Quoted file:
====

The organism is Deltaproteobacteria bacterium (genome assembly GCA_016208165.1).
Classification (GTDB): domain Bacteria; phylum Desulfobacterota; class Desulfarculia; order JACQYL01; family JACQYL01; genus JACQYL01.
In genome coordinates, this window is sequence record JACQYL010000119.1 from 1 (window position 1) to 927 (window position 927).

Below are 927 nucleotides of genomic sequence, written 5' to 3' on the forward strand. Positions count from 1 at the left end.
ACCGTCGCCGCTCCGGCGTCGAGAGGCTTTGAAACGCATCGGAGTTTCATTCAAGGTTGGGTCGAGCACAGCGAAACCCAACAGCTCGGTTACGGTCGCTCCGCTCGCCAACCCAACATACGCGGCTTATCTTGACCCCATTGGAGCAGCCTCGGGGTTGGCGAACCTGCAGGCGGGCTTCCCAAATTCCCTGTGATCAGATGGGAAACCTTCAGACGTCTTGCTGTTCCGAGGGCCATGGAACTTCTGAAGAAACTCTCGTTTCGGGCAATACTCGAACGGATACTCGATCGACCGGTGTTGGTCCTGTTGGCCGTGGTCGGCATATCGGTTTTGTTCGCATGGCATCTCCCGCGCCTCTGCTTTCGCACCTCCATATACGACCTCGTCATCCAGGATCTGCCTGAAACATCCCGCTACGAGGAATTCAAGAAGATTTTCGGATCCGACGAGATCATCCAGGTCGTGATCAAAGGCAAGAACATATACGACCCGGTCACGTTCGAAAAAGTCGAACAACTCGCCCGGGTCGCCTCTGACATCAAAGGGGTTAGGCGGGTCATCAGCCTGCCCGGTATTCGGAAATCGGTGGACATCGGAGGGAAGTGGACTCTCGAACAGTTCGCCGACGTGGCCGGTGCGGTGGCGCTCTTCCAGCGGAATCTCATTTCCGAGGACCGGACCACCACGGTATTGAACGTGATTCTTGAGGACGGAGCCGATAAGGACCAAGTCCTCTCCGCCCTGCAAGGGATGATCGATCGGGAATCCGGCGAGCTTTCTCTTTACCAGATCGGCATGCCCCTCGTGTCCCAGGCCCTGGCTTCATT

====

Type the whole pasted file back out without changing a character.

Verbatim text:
The organism is Deltaproteobacteria bacterium (genome assembly GCA_016208165.1).
Classification (GTDB): domain Bacteria; phylum Desulfobacterota; class Desulfarculia; order JACQYL01; family JACQYL01; genus JACQYL01.
In genome coordinates, this window is sequence record JACQYL010000119.1 from 1 (window position 1) to 927 (window position 927).

Below are 927 nucleotides of genomic sequence, written 5' to 3' on the forward strand. Positions count from 1 at the left end.
ACCGTCGCCGCTCCGGCGTCGAGAGGCTTTGAAACGCATCGGAGTTTCATTCAAGGTTGGGTCGAGCACAGCGAAACCCAACAGCTCGGTTACGGTCGCTCCGCTCGCCAACCCAACATACGCGGCTTATCTTGACCCCATTGGAGCAGCCTCGGGGTTGGCGAACCTGCAGGCGGGCTTCCCAAATTCCCTGTGATCAGATGGGAAACCTTCAGACGTCTTGCTGTTCCGAGGGCCATGGAACTTCTGAAGAAACTCTCGTTTCGGGCAATACTCGAACGGATACTCGATCGACCGGTGTTGGTCCTGTTGGCCGTGGTCGGCATATCGGTTTTGTTCGCATGGCATCTCCCGCGCCTCTGCTTTCGCACCTCCATATACGACCTCGTCATCCAGGATCTGCCTGAAACATCCCGCTACGAGGAATTCAAGAAGATTTTCGGATCCGACGAGATCATCCAGGTCGTGATCAAAGGCAAGAACATATACGACCCGGTCACGTTCGAAAAAGTCGAACAACTCGCCCGGGTCGCCTCTGACATCAAAGGGGTTAGGCGGGTCATCAGCCTGCCCGGTATTCGGAAATCGGTGGACATCGGAGGGAAGTGGACTCTCGAACAGTTCGCCGACGTGGCCGGTGCGGTGGCGCTCTTCCAGCGGAATCTCATTTCCGAGGACCGGACCACCACGGTATTGAACGTGATTCTTGAGGACGGAGCCGATAAGGACCAAGTCCTCTCCGCCCTGCAAGGGATGATCGATCGGGAATCCGGCGAGCTTTCTCTTTACCAGATCGGCATGCCCCTCGTGTCCCAGGCCCTGGCTTCATT